Tag Archives: cyberattack Iran

Cyber-Attacking Nuclear Plants: the 3 000 cyber bugs

In the first half of 2019 , no country endured more cyber-attacks on its Internet of Things—the web of internet-connected devices and infrastructure—than India did. So asserts Subex, an Indian telecommunications firm, which produces regular reports on cyber-security. Between April and June of 2019, it said, recorded cyber-attacks jumped by 22%, with 2,550 unique samples of malware discovered. Some of that malicious code is turning up in hair-raising places.

On October 28, 2019 reports indicated that malware had been found on the computer systems of Kudankulam Nuclear Power Plant in Tamil Nadu, the newest and largest such power station in India. Pukhraj Singh, a cybersecurity researcher who formerly worked for the National Technical Research Organisation (NTRO), India’s signals-intelligence agency, says he was informed of the malware by an undisclosed third party in September, and notified the government.The attackers, he said, had acquired high-level access and struck “extremely mission-critical targets”…. On October 30, 2019 the body that operates nuclear power plants acknowledged, sheepishly, that a computer had indeed been infected, but it was only an “administrative” one.

Sensitive sites such as power plants typically isolate the industrial-control systems (those that control the workings of a plant) from those connected to the wider internet. They do so using air-gaps (which involve disconnecting the system from the wider world), firewalls (which monitor data-flows for suspicious traffic) or data diodes (which allow information to flow out but not in).

But breaching a computer on the outside of these digital moats is nevertheless troubling. It could have given the attackers access to sensitive emails, personnel records and other details which would, in turn, make it easier to gain access to the more isolated operational part of the plant. America and Israel are thought to have sneaked the devastating Stuxnet virus into Iran’s air-gapped uranium-enrichment plant at Natanz around 2007 by planting a USB stick on a worker, who carried it inside and plugged it in.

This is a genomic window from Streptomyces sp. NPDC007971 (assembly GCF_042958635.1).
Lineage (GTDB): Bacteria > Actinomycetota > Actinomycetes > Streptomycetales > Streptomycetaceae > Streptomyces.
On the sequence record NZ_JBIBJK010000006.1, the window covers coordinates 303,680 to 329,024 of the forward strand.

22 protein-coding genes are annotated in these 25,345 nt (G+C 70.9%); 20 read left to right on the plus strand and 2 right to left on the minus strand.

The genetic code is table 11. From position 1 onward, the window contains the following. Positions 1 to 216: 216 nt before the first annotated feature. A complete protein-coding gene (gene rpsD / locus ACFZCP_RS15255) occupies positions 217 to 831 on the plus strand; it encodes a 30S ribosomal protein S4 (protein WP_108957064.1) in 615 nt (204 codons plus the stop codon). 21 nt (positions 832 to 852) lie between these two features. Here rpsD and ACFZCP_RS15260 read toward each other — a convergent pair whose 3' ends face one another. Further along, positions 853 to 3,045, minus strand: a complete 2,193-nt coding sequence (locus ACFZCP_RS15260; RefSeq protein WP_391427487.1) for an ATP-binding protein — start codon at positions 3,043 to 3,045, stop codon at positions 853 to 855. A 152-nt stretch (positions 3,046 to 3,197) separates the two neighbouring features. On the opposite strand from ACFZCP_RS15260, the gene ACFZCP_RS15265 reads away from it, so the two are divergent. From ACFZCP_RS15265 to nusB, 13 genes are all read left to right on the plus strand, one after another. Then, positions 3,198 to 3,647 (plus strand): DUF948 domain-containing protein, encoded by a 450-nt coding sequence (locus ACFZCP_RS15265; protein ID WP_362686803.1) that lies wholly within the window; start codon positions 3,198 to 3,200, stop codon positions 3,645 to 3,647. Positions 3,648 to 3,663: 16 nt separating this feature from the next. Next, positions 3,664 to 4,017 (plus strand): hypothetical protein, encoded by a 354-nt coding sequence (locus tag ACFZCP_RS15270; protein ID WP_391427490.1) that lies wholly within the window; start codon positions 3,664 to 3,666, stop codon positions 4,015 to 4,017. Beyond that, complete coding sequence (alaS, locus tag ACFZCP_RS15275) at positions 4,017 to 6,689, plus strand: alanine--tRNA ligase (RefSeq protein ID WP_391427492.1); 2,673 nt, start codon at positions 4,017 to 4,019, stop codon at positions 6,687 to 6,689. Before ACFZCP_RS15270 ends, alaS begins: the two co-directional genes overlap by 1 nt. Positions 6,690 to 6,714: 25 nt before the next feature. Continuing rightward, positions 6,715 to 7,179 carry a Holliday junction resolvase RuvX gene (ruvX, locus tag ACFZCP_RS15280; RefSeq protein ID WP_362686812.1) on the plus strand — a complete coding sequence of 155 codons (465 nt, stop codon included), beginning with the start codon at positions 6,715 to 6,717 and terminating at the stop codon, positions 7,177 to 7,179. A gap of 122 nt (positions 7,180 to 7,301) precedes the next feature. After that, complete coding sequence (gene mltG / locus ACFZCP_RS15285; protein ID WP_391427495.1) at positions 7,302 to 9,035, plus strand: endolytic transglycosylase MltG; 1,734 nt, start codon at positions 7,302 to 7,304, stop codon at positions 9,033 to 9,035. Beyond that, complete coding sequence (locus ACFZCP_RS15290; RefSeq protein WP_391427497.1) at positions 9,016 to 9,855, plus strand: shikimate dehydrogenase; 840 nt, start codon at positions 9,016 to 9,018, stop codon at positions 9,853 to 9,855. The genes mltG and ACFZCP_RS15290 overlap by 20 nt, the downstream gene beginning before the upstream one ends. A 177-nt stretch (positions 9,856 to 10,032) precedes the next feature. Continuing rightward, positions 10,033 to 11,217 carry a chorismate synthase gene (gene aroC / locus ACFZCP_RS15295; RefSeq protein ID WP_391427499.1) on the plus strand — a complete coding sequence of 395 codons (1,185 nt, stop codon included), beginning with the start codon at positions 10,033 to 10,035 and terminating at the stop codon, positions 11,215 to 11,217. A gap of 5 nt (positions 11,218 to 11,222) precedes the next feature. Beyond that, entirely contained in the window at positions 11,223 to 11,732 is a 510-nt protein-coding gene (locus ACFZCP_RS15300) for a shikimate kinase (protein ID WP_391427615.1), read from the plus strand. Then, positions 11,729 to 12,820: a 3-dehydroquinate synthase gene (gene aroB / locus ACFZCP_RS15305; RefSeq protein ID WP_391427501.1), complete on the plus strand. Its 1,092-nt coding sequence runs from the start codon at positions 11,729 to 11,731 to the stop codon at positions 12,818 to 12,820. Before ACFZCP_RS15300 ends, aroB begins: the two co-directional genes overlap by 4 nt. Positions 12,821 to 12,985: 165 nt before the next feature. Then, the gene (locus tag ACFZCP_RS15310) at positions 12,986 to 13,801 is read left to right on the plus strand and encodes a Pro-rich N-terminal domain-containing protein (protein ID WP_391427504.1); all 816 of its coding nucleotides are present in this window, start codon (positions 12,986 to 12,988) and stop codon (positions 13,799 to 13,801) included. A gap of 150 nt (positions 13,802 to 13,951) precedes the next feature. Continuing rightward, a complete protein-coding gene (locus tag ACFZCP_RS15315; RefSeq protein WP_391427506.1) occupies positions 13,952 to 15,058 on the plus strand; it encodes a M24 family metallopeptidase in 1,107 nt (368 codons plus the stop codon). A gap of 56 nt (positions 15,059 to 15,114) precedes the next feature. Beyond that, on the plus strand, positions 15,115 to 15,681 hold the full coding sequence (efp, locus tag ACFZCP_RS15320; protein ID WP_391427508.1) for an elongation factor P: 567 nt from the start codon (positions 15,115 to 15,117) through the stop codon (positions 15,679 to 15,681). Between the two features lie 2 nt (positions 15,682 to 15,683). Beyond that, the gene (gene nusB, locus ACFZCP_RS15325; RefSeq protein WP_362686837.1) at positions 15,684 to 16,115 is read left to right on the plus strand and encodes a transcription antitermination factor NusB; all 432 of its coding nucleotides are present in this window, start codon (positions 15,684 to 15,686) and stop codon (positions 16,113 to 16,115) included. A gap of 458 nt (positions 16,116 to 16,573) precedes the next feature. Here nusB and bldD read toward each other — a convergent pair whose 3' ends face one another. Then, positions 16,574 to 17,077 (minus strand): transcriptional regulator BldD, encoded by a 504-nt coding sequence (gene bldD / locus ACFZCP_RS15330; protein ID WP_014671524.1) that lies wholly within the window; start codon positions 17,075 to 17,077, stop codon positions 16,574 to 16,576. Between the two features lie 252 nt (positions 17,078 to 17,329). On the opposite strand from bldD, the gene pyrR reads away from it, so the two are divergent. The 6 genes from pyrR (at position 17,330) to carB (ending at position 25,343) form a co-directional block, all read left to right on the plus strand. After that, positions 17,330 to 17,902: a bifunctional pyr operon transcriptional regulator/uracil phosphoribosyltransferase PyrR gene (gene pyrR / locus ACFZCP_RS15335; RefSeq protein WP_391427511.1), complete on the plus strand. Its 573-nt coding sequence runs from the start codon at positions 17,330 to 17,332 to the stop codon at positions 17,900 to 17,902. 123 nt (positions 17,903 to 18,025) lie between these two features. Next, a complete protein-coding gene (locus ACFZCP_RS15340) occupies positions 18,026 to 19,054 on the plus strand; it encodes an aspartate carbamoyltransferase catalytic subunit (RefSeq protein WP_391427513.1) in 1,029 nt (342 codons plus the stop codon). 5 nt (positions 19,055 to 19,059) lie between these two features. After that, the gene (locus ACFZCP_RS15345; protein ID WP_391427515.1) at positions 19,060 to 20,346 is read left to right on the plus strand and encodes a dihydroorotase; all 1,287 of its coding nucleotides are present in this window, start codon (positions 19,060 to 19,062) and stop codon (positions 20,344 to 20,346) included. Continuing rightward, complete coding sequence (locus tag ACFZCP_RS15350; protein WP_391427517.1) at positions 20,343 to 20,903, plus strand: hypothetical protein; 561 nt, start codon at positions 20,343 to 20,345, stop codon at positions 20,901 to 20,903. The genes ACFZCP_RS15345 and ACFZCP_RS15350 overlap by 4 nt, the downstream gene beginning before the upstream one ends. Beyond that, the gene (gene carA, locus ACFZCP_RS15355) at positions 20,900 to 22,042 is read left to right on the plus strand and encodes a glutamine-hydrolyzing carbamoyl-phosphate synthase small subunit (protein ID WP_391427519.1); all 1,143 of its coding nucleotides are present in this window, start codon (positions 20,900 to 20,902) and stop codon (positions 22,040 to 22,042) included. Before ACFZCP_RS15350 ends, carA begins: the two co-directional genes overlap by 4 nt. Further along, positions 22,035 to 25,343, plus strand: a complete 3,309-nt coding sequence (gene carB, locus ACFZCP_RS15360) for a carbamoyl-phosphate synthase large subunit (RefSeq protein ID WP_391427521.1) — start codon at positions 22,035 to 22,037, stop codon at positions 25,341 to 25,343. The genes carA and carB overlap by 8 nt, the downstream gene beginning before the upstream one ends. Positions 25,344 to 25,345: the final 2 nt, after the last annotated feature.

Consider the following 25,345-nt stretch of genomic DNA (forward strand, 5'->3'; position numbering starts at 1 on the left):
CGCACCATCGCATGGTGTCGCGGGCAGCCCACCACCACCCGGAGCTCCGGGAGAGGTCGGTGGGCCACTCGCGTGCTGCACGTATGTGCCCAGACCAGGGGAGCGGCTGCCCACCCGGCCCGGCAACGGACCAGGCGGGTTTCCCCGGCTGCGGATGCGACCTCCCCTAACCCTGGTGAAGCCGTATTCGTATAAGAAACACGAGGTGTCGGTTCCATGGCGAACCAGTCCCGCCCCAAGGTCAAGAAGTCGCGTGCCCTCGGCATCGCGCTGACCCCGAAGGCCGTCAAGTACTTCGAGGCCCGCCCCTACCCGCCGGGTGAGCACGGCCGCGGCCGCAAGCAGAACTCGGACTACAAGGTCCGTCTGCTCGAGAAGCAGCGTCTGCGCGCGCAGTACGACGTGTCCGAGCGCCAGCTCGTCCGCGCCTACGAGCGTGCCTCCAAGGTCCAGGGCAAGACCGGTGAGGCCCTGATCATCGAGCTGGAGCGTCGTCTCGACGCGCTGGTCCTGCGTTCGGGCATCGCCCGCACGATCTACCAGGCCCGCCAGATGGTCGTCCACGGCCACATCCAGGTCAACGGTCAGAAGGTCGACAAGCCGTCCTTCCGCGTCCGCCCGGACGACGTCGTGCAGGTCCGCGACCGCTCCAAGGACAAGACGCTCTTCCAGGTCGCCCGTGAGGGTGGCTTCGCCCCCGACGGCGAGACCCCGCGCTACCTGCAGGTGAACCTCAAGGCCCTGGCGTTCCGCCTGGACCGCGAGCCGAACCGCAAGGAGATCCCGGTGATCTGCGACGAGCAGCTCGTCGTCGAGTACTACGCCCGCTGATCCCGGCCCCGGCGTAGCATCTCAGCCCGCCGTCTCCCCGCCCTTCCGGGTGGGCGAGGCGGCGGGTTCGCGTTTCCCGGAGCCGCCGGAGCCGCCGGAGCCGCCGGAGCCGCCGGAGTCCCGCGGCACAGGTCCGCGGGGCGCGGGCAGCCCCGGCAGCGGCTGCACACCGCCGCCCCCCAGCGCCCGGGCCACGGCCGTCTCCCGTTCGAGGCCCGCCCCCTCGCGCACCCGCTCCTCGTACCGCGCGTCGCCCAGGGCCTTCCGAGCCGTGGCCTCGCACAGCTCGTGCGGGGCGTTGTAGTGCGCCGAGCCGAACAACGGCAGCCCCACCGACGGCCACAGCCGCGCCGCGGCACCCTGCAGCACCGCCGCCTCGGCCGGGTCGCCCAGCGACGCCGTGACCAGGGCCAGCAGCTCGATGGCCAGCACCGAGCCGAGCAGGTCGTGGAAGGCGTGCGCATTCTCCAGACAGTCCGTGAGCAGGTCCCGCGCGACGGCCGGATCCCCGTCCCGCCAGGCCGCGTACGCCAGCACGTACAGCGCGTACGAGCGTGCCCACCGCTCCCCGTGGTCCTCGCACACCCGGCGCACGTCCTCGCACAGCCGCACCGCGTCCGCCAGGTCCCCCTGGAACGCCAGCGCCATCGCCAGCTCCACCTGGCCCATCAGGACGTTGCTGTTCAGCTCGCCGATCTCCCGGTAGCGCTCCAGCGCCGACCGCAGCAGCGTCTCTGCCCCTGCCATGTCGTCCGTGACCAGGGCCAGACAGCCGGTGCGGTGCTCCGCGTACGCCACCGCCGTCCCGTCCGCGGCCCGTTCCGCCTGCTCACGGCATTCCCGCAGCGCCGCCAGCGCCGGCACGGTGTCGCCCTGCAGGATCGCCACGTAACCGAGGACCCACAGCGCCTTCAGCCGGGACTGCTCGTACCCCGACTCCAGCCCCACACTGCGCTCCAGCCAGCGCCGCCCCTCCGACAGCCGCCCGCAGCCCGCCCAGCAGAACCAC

The culprit behind the Kudankulam attack is unknown, but left some clues. The malware in question is from a family known as DTrack, which gives attackers an intimate look at what victims are doing—down to their keystrokes. It is typically used to monitor a target, making it easier to deliver further malware. DTrack was originally developed by a group of hackers known as the Lazarus Group, who are widely assumed to be controlled or directed by North Korea.

Excerpts from On the DTrack: A cyber-attack on an Indian nuclear plant raises worrying questions, Economist, Nov. 1, 2019

Who is Afraid of Shamoon? How to Wipe a Country Off the Face of the Earth

Suspected Iranian hackers infiltrated critical infrastructure and government computers in the Persian Gulf nation of Bahrain in July-August  2019, raising fears among leaders in the region that Tehran is stepping up its cyberattacks amid growing tensions…Hackers broke into the systems of Bahrain’s National Security Agency—the country’s main criminal investigative authority—as well as the Ministry of Interior and the first deputy prime minister’s office, according to one of the people familiar with the matter.